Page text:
The first example has left an imprint on me that will last my lifetime. Many years ago, I worked for a community therapy agency which engaged in some of the most difficult therapeutic work around. It required a high level of professional knowledge and skill, as we were working in the area of trauma and abuse, as well as a high level of personal development in order to deal with the effects of vicarious traumatisation. The work was systemic, and therefore multi-disciplinary, in nature, in other words, it involved the person’s wider system including family and extended family, school and/or workplace, recreational activities, government agencies and other health providers. This was not work done in silos. We were a diverse and cross-functional team and cases were handled collaboratively at weekly meetings. Because of what was required of us in order to do the work effectively, there was a strong need to attend to our own team development. Apart from the actual work we did, we also devoted a significant amount of time to building and nurturing our team. In a working month, I would guess that we would have spent at least eight hours together purely on maintaining team “hygiene”. We reflected on our relationships with each other and the impact of those on our abilities to work well.
Katzenbach and Smith came up with a simple and clear definition of team: “a small number of people with complementary skills who are committed to a common purpose, set of performance goals, and approach for which they hold themselves mutually accountable.” Many groups in the workplace might say that they fit these criteria, however I’m not so sure that they are in the high-performing category. Beyond this definition, I believe, there is a spirit or essence which identifies groups as high-performing (HP) teams. An HP team will be leader-full; various members will, at times, take up leadership. Each person will, in different moments, bring forward their specialist expertise around particular topics or issues or take the lead in facilitating some decision-making or drive the team to grapple with something they feel is significant. HP teams work have a deep commitment to the vision of their organisation and strive towards objectives they set themselves and that are in line with this bigger picture, rather than simply achieve work outputs mandated by the hierarchy. HP teams are characterised by open discussions and collaborative problem-solving; working groups attend efficient meetings. HP teams have robust, honest discussions and have highly developed interpersonal skills to manage through these sticky times. HP teams are genuinely mutually accountable whereas working groups take individual accountability; in an HP, everyone (and I mean everyone) takes an active interest in the achievement of the team’s objectives and behaves in a way which demonstrates their inextricable connectedness. All of these were true in the team I belonged to, however, the one thing that really identified my team as an HP team to me was this: everyone looked forward to coming to work so that we could be with each other and, together, meet the challenges of the work. In the many working groups I’ve belonged to, while there were some really enjoyable working relationships, they were based more on personal affinity and we all came to work because we had to.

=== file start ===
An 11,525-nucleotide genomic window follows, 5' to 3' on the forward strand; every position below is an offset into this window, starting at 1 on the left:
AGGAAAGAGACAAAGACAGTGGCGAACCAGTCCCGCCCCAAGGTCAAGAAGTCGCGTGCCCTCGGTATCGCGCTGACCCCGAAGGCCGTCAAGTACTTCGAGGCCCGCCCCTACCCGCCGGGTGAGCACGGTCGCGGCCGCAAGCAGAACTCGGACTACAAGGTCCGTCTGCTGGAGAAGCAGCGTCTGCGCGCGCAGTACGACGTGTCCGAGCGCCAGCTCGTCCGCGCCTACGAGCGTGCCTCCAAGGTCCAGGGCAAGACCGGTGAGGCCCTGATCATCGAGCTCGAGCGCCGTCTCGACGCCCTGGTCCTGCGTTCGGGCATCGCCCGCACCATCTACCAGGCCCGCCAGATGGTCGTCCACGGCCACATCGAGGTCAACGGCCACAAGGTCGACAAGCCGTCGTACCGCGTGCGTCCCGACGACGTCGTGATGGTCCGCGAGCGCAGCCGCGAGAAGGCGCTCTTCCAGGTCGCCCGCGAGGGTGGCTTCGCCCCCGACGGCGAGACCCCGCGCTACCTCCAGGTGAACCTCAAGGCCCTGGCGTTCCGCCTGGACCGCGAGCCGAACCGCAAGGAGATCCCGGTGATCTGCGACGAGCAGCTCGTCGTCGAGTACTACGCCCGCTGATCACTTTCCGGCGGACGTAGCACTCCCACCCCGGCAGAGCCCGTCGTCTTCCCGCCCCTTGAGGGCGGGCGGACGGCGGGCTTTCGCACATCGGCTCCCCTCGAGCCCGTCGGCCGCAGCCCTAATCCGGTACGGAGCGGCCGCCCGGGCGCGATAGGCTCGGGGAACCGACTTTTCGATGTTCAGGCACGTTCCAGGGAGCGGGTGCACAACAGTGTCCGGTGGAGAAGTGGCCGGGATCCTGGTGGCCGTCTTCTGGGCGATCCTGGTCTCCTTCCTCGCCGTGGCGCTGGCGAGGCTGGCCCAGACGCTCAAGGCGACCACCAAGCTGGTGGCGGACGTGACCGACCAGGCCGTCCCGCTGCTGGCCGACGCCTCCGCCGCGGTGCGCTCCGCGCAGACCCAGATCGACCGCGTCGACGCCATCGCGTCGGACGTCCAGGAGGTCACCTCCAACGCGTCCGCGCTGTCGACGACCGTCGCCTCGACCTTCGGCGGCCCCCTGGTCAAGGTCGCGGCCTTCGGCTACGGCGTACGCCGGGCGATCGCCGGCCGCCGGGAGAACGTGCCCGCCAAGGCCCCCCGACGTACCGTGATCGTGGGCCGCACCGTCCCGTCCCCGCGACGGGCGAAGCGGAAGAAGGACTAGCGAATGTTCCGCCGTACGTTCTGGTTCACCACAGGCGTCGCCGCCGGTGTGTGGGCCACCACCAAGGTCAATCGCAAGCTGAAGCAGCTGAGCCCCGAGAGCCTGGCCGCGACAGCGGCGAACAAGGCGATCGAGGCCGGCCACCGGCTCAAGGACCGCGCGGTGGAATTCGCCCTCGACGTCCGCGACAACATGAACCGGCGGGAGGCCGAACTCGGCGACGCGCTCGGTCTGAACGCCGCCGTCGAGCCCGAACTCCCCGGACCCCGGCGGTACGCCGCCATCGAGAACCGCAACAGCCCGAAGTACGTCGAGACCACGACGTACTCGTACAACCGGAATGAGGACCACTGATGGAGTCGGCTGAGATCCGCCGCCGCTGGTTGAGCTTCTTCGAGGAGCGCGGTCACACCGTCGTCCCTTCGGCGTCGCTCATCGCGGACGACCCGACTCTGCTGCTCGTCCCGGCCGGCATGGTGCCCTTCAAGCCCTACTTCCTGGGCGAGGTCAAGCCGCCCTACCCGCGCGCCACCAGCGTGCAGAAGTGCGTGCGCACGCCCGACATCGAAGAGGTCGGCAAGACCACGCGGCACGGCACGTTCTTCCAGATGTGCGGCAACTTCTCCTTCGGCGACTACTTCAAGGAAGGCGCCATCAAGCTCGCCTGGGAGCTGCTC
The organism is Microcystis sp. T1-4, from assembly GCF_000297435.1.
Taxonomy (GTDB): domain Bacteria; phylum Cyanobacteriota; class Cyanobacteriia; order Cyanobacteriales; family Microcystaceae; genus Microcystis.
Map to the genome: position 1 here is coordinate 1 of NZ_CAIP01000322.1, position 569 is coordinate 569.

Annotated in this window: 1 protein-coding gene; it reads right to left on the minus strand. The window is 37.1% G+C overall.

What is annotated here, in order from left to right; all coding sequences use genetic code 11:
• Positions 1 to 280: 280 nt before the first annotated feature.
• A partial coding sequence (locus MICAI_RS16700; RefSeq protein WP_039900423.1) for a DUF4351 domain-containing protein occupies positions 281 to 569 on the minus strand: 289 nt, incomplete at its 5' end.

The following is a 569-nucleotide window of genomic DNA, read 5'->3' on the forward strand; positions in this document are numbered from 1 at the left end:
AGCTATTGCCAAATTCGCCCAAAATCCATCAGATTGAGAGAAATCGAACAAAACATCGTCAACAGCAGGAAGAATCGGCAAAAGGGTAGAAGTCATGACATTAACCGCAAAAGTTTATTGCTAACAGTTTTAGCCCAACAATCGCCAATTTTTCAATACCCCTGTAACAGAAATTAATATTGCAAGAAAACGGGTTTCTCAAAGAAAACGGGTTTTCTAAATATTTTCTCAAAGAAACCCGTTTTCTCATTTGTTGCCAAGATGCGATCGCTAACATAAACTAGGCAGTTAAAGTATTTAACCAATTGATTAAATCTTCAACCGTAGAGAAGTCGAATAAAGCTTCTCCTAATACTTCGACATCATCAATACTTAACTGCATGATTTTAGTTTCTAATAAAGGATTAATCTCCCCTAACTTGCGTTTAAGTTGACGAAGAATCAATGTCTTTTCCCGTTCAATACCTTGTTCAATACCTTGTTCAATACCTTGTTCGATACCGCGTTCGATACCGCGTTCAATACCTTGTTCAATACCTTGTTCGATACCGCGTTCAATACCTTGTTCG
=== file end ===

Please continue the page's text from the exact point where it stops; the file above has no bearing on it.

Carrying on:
The second example I described above would sit in the category of my professional blunders. I learnt so much from that work, one of the main things being that not all working groups need or want to invest what it takes to become a genuine team. It is a never-ending piece of work that the team unanimously needs to sign up to. In hindsight, what that manager who contracted us was looking to achieve was some closer working relationship, as it was a relatively new team, however their work did not actually require them to be more than an efficient working group. For a team to achieve high-performing status, they will likely go through a challenging process after which they have developed a deep caring for each other and a strong collaborative ethic such that the achievement of the whole far outstrips the achievement of the individuals working separately. It is sometimes a bumpy ride and not for the faint-hearted. Upon reflection, the nature of the work of this team was such that they did not need to (nor wish to) invest themselves in a process whereby they would have an HP team. Their work simply required that they be a friendly and efficient working group who understood what the organisation wanted from them.
Katzenbach and Smith set out a team performance curve and identified several types of team. The diagram below illustrates this.
For those who are interested, I will leave explanation of these team categories to the London Management Centre, who describe them very eloquently. In this post, I simply wish to make the point that when considering team-building, consider first the needs of the business, the readiness and willingness of the team members to engage in a journey of closer relationship and the time and money that are required to grow a truly high-performing team. One thing I know for sure, we cannot rely on an outdoor pursuits event to be the solution to building a solid HP team.